DERRY — A local park many consider to be a gem near the downtown is slated for some improvements and upgrades.
Hood Park, a spot off Rollins Street that has served generations of families with its waterfront, playground and other facilities, is part of an overall plan to spring new life and improvements into Derry's parks and recreational areas.
The town completed an update to its Master Plan and participated in a recreational needs assessment, a study of the community's parks, fields, programs and other entities where residents enjoy sports, play and other time in the outdoors.
That put an emphasis again on Hood Park and what can be done to bring the local spot back to a safe, and welcome location.
A Hood Park Steering Committee was formed to reach out to the public to discover the community's vision of what should be retained, changed, or added to the park through surveys and other public information gathering. The group worked in collaboration with the University of New Hampshire Cooperative Extension.
Members of that steering group offered an update to Town Council at a recent meeting with chairman Mark Brassard saying Hood Park and its adjoining pond is a community resource needing support.
"It's a uniquely Derry resource," Brassard said, adding the park is close to the downtown, near the town's trail system and, if improved, would serve the town well as a spot to draw in people to not only enjoy the park but to eat, shop and take advantage of all Derry has to offer.
Hood Park was a popular summer swimming spot for many years, with youth swimming lessons taking place every summer. But due to the lack of lifeguard interest and often poor pond water quality, that program faded over the years.
The park still offers basketball, tennis, picnic tables, playground, fishing, biking and trails. But the park, named to honor the prominent Hood family of Derry, has fallen on quieter times.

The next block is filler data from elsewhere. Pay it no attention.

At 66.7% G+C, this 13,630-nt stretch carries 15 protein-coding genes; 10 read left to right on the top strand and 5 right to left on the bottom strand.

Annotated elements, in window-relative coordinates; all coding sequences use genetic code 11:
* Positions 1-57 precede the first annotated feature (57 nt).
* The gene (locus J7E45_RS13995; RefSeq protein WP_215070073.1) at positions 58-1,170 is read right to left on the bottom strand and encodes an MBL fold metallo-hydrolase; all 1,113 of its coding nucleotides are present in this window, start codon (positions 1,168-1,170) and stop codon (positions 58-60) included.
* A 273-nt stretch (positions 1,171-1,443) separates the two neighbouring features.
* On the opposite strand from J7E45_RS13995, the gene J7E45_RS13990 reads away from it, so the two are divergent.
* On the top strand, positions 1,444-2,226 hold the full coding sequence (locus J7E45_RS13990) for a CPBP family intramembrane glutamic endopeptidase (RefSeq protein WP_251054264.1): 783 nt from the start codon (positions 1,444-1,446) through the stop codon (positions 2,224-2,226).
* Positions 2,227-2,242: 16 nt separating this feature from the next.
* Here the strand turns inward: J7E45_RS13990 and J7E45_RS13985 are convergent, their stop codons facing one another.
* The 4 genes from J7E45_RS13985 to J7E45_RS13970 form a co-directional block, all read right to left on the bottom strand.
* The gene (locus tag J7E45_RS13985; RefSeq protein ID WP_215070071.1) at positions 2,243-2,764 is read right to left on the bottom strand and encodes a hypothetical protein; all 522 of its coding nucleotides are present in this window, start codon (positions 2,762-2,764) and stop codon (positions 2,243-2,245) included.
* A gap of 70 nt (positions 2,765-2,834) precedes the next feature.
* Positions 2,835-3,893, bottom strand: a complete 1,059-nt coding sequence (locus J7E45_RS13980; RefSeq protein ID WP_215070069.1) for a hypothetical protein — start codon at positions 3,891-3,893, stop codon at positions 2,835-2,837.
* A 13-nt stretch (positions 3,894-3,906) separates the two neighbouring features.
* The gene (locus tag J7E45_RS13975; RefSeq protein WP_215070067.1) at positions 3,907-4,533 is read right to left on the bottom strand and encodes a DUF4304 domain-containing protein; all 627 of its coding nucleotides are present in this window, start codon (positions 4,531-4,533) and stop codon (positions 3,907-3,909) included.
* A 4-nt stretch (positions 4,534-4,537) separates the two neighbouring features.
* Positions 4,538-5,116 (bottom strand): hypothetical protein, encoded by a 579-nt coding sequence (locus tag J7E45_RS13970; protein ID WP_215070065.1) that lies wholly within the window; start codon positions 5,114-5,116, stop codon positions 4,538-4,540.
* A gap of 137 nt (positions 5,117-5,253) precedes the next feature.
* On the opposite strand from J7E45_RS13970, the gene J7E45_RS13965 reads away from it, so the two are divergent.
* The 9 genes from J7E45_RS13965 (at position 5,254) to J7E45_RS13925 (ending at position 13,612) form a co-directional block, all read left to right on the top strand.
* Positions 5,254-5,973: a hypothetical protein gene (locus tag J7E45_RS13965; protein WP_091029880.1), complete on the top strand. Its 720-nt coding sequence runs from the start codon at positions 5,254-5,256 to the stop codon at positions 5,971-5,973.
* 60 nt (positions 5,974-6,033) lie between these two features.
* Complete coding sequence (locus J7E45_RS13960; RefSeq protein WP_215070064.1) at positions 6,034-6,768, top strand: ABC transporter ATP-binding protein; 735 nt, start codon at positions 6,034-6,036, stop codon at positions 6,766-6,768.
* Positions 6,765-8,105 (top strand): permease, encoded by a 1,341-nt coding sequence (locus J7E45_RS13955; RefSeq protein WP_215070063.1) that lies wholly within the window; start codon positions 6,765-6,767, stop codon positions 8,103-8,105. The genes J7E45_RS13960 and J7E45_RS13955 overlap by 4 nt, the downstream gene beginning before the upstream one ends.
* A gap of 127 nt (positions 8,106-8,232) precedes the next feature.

Much history is connected to the park as well, with historians often telling the stories of how ice blocks were harvested from the pond as part of the Hood milk production efforts.
Many have memories of the park.
"My kids all grew up and went to Hood Park," Town Councilor Phyllis Katsakiores said. "There were crafts, they learned to swim. I'd love to see that come back."
Some projects that could be done easily would be cleaning up some over brush around trails, upgrading playground equipment and replacing benches.
Placing a smaller style Splashpad, similar to what is located at Don Ball Park, might be a possibility.
Public Works Director Michael Fowler said some projects could be done "right out of the chute."
Other projects, including looking at the pond's water quality, could take some time and more study, he said.
Town Councilor Jim Morgan said improving Hood Park would be a way to add support to the entire community.
"It really is the jewel of Derry," Morgan said of the park. He hoped to fast-track some projects to see results in the summer of 2022.
"It's an opportunity we really need to focus on," Morgan said.
Other recreational possibilities and action items are being considered for other areas of town, Fowler said. He added the Derry Recreation Department intends to "go full steam ahead" in planning summer sports leagues, programs and concerts, safety protocols willing.
"We put ourselves in 'go mode' with the funding we have available," Fowler said.